The Return

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Atheneum, 1987 - Juvenile Fiction - 213 pages
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Desta and the other members of her Falasha family, Jews suffering from discrimination in Ethiopia, finally flee the country and attempt the dangerous journey to Israel. Jews suffering from discrimination in Ethiopia, Desta and the other members of her Fal

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While the subject matter is indeed compelling, the author is as biased, bigoted and propagandist as the late Leon Uris; all Jewish characters are good/all Christian characters are bad/evil. Over-sensationalist and cliche' is how I would be describe the characters in this story and style of writing. The author completely overlooks the struggles and politics of the time...which were the same for ALL peasants in the region under the Dergue (Communist regime), Beta Israel or not. 20 years on, we now see that Israel is not the land of milk and honey for Ethiopian Jews, who face discrimination and humiliations of all kinds from those of European decent (i.e. throwing out their donated blood, which was considered "black, not Jewish"). Now that the facts are out, it would be interesting if the author would now take a more unbiased and updated version of this book. But I doubt propagandists have that ability, so not expecting anything soon. In sum, the author does not do justice to the Felasha, Ethiopia or anyone involved with or who experienced what went on then; a slap in the face to those of us who did.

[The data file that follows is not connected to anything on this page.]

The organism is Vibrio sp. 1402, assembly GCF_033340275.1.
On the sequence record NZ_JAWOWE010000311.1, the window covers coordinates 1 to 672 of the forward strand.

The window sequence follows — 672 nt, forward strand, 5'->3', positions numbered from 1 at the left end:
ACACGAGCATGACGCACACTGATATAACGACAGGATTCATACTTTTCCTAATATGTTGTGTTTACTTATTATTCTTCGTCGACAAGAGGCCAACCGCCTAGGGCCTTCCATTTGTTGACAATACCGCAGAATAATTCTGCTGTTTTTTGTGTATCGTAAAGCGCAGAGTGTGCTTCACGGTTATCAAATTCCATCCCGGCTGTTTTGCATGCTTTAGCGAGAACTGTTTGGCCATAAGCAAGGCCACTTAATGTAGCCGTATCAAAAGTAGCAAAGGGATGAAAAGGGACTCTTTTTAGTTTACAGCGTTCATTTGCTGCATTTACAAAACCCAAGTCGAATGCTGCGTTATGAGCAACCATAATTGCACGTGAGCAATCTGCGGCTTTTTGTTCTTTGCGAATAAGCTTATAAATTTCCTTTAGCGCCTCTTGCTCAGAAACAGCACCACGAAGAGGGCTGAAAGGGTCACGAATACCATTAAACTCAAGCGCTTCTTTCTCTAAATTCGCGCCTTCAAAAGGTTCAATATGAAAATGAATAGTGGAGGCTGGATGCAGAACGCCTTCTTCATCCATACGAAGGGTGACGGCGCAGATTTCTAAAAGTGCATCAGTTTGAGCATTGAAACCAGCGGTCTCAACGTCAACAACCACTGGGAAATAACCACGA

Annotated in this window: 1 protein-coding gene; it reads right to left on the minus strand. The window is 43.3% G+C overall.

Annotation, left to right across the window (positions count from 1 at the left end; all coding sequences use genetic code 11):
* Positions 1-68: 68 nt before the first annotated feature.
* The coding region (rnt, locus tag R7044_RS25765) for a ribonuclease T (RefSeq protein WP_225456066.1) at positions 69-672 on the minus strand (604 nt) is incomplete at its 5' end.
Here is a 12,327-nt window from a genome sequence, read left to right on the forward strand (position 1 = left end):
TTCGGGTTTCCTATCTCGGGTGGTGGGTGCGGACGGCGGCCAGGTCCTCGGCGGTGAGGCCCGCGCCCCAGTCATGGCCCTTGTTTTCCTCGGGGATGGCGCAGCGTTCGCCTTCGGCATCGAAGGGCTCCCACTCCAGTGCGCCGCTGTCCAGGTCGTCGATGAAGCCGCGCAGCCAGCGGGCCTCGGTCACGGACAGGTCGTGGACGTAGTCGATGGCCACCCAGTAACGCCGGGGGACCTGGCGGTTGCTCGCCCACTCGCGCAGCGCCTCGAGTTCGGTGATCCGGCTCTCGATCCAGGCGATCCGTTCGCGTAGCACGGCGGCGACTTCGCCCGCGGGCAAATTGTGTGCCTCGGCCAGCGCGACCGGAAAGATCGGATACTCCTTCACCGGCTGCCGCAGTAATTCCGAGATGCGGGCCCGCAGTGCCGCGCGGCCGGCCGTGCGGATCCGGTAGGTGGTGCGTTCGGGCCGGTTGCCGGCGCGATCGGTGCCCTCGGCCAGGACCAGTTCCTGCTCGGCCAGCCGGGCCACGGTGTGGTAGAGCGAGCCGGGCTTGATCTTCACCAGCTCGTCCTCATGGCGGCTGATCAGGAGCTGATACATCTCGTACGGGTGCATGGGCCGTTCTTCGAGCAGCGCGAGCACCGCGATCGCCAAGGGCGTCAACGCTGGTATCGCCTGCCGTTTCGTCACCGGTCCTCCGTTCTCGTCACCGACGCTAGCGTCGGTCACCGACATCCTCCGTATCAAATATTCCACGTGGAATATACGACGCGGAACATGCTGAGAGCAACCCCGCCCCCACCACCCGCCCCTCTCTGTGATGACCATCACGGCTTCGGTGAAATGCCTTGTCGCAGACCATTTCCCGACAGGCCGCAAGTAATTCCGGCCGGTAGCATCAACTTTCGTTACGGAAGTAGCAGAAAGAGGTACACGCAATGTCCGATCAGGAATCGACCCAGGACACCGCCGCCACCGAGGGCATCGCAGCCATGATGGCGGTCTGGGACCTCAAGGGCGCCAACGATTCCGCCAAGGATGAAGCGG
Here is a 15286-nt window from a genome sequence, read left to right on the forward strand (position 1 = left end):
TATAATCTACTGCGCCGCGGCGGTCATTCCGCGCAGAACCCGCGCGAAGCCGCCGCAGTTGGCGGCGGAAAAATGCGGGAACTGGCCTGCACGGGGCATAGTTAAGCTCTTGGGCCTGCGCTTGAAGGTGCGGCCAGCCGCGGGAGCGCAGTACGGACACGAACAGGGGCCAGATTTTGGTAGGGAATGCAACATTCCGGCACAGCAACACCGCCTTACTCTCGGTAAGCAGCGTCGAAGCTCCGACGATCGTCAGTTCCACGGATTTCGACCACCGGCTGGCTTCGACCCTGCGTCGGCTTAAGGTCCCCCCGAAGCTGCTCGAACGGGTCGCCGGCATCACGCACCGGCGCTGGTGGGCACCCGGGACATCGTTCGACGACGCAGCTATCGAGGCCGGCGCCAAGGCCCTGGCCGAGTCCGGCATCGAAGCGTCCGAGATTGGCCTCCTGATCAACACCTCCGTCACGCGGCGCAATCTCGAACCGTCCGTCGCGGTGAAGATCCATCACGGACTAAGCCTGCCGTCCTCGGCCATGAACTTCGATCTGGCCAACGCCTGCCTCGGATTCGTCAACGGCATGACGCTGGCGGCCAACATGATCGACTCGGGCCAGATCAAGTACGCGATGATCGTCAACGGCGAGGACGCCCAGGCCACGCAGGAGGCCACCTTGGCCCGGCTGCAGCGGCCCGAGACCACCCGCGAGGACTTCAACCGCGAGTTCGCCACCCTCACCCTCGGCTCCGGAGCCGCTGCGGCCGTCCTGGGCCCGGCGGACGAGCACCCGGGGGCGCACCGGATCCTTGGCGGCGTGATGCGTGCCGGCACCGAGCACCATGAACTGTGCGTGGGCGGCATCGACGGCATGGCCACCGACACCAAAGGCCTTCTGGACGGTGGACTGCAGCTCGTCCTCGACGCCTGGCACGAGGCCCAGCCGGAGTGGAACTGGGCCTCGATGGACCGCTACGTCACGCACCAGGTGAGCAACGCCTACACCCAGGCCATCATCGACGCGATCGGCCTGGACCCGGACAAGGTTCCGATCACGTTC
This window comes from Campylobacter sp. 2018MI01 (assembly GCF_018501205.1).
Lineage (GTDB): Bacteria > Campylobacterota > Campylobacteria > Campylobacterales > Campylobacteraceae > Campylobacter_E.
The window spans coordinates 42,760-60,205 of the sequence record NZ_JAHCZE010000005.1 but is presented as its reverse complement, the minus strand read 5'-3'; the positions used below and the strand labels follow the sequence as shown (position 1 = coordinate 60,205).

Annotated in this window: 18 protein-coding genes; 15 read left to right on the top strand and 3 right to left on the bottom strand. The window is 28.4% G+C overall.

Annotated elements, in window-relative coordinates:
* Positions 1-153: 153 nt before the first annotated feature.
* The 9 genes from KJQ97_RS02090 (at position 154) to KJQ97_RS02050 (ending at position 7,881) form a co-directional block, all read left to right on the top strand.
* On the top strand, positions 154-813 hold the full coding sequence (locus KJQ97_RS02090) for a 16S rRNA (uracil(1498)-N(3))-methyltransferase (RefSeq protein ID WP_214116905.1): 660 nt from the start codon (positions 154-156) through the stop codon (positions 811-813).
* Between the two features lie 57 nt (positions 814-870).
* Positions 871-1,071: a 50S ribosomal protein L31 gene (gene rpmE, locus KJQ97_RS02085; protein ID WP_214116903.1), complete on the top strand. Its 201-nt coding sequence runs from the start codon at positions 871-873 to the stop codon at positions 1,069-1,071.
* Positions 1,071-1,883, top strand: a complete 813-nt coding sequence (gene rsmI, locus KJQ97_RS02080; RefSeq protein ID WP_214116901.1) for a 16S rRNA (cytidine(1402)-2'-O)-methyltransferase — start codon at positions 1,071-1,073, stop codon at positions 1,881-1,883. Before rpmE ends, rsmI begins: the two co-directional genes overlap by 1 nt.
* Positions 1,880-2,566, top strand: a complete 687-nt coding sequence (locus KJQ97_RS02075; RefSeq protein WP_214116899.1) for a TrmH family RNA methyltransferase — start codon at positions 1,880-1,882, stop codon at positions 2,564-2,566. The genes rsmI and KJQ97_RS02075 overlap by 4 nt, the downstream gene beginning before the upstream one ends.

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About the author (1987)

Sonia Levitin is the author of more than thirty books for young readers. Her best-known work is the middle-grade trilogy that begins with Journey to America,

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